So, there you are. I hope there is something here that you find helpful. If nothing else I urge you, during the  frenzy of preparing the case, to stop and take the time  to just think about your client and your case not as a tactical project, but from a human  standpoint. Remember, the people  who will  decide the case do not think the way lawyers and judges have been  taught to think and they decide the case.

THE STRUGGLE OF BEING A CAREGIVER

Many of us have represented the parents of a brain injured or disabled child, a person whose spouse is paralyzed or a loved one with disabling injuries. While we have a certain medical knowledge about the consequences of the injuries to the injured person injuries are not confined to just the person who was injured. They also involve everyone connected to the circle around the injured person.

That includes caregivers as well as the injured person and other uninjured family members. We have learned how all of the relationships are forever changed and will never be the same again. We also know that the evidence shows the divorce rate is much higher in situations involving injured spouses or injured children. We know it is due to the stress of becoming a caregiver, because the injured person isn’t the same person and because the other members of the family unit suffer when all of the attention is directed at the injured member of the family.

I have talked to juries about the  fact that  the injured person  is changed forever.  In a  case  involving  a brain injured wife  I told the jury what it is like. I’ve said something like this to the jury:

“Helen, at least the Helen  George married, doesn’t exist anymore.  Yes, we see  her  physically  looking about  the same as before the injuries and  she is still alive , but she’s not the Helen  George fell in love with  and  married.  That Helen whose personality ,wit and attraction George fell in love with was destroyed forever  by the  injury inflicted on her brain. Those of us who are married  were attracted  to our spouse  by their  personality  and the essence of who they were.  We married them and  we found out  that they weren’t the perfect people  we thought they were and they learned we weren’t so perfect either. We learned to adjust to our mutual imperfections. Over time we  became  closer  to them  as  we  learned  to  understand  them and our relationship grew.  However, if suddenly and unexpectedly  that  same  person  we  learned to love  is brain injured like Helen, we now have  whole  new  person  we really haven’t  met before  as a spouse.  The profound change  in  our relationship  with that injured person  isn’t just  a change  for us. It is a change for our children,  family members and friends as well. Nothing will ever be the same again. The effect of injuries like this cannot be fully  foreseen  and  continuously  impact  our  lives as well as the life of our injured spouse into the forseeable future. ”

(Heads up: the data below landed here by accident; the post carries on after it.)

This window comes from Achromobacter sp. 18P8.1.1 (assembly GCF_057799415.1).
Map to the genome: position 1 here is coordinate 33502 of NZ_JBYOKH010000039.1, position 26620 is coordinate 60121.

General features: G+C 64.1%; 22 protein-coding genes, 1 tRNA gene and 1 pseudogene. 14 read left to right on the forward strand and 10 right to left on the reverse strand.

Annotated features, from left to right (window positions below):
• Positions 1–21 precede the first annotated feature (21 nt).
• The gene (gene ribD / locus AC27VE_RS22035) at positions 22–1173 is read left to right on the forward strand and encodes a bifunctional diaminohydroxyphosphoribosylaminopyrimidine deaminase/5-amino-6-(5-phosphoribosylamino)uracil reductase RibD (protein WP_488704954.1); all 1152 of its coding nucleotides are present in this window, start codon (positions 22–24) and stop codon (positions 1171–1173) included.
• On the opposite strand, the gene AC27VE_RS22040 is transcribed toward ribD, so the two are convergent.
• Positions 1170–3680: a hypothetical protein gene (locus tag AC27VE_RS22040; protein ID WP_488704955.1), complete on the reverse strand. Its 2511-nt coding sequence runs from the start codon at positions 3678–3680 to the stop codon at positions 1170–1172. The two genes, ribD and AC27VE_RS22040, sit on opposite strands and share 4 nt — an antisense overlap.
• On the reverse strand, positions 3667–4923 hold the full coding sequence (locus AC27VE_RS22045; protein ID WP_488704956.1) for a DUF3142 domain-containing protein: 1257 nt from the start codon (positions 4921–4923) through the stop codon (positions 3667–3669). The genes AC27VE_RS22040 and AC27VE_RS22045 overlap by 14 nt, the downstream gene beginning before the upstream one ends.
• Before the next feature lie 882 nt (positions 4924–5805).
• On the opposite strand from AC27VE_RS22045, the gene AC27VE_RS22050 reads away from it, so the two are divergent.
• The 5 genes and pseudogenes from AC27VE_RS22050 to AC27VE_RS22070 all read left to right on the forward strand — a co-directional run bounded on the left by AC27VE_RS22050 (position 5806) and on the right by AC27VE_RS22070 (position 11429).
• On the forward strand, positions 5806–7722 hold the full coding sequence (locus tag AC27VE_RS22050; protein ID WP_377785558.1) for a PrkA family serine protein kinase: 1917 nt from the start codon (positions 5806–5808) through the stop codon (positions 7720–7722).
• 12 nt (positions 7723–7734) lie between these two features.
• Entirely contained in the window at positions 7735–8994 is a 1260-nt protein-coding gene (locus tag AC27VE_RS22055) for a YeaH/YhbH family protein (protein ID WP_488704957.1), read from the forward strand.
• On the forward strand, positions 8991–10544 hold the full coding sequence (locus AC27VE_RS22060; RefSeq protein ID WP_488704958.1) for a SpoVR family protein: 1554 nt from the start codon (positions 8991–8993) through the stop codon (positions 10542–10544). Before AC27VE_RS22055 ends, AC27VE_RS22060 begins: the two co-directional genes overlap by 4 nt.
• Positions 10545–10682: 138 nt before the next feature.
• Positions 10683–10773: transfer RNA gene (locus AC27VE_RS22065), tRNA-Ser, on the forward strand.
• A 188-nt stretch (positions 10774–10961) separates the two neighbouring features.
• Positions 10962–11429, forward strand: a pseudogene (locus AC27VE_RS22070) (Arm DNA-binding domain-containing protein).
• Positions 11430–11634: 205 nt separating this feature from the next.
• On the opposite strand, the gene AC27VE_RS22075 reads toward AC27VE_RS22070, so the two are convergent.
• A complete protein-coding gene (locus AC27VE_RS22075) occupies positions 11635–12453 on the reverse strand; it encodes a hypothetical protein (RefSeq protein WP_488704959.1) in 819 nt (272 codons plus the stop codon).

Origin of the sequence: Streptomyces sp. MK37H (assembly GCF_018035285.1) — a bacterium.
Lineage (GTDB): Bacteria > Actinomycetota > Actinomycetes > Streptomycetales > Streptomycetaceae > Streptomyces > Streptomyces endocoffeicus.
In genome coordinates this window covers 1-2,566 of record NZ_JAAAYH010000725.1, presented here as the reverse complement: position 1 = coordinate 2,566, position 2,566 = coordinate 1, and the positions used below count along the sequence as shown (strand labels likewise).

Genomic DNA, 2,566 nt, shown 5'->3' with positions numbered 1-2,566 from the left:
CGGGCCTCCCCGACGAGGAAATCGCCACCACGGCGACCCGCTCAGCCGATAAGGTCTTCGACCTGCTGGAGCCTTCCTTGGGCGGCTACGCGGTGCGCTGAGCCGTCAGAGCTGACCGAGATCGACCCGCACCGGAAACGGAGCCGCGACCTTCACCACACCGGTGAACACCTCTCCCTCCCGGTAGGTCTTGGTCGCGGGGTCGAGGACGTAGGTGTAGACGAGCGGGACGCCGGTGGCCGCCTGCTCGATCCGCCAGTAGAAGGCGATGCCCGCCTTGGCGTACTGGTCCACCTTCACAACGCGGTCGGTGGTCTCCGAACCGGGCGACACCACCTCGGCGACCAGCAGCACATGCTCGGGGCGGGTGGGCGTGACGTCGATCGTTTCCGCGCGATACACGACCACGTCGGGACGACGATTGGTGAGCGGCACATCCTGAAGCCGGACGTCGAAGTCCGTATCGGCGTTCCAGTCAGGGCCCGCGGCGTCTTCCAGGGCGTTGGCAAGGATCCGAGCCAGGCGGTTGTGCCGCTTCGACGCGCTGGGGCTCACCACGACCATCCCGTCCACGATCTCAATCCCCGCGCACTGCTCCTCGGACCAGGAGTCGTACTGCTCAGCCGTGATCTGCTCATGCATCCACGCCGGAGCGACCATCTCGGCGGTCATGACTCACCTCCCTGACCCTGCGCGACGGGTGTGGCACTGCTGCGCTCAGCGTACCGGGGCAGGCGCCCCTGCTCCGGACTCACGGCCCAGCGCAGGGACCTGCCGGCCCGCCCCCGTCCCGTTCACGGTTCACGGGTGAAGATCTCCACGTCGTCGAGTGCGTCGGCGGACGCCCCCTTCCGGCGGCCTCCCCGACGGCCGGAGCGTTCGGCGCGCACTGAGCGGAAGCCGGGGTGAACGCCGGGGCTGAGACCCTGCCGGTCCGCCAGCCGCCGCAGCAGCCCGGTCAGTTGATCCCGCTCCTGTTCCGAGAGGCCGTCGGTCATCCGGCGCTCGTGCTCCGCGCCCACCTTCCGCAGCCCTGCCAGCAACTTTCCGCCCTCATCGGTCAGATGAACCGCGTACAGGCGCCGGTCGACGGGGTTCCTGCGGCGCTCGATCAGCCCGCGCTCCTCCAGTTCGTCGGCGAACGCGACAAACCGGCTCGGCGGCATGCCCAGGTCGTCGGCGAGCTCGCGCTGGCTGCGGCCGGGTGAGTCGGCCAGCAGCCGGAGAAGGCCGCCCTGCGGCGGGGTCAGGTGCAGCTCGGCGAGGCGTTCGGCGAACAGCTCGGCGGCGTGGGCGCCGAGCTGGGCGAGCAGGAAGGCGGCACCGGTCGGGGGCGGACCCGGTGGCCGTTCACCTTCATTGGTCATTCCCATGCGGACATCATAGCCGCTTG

James W. Foley’s poem  drop a pebble in the water  describes  the reality  of what happens  to a family  when  one of them suffers serious and debilitating injuries:

“Drop a pebble in the water: just a splash, and it is gone; But there’s half-a-hundred ripples Circling on and on and on, Spreading, spreading from the center, flowing on out to the sea. And there is no way of telling where the end is going to be.”

It’s our role in representing injured people to be able to reverse roles with everyone in this kind of a tragic setting. We need to be able to see and feel what it is like when someone you love and are responsible for suffers serious injuries.

Peter Rosenberger has written a book Hope for the Caregiver: Encouraging Words to Strengthen Your Spirit. Rosenberger’s wife, Gracie, was seriously injured in a car collision in 1983. She went through dozens of surgeries and ultimately had her legs amputated. The couple have two sons and Rosenberger and his children have been Gracie’s care giver during her life since the collision.

The New York Times interviewed him. He said he only left her at home alone for short periods and never alone overnight. He has some assistance part-time in the home. He is able to work out of his house and has a radio’s show and gives speeches.

When asked why he had written the book he said that: “More than 65 million Americans serve as volunteer caregivers for vulnerable loved ones. If we are not in a healthy place, we risk becoming a Petri dish of resentment.” Rosenberger says  that caregivers should take some breaks – “even if those breaks only come an hour at a time. You help them better if you are healthier, not just physically but fiscally, emotionally and spiritually.”

Rosenberger talks about what he calls the “three I’s” He says these are: (1) loss of independence (2) loss of identity and (3) isolation. He explains that caregivers frequently are so wrapped up in the person they are dealing with that they lose their own identity. For example if you ask a caregiver how they are doing they are likely to say “we” just got home from the hospital. Caregivers often speak in the third person because they have lost their identification. Certainly, caregivers lose significant independence because of the dependence on them by the person they are caring for. If one’s life is largely confined to caring for a person needing around-the-clock care one does not have much of an opportunity to mix with and be with others. That also  creates a sense of isolation and aloneness.

Rosenberger recommends support groups as well as the ” three W’s.”  He says these are wait, water and walk. In times of high stress learn to wait, bite your tongue  drank a glass of water and go for a walk. He recommends taking a moment before responding in a stress situation. Practice breathing slowly until you feel yourself growing calmer. Walking he says also is helpful in removing tension.

While there is no substitute  for spending time  with  your injured client and their families a book like this  can provide  helpful insight in  gaining an understanding  of what it is  the people you represent  are really going through.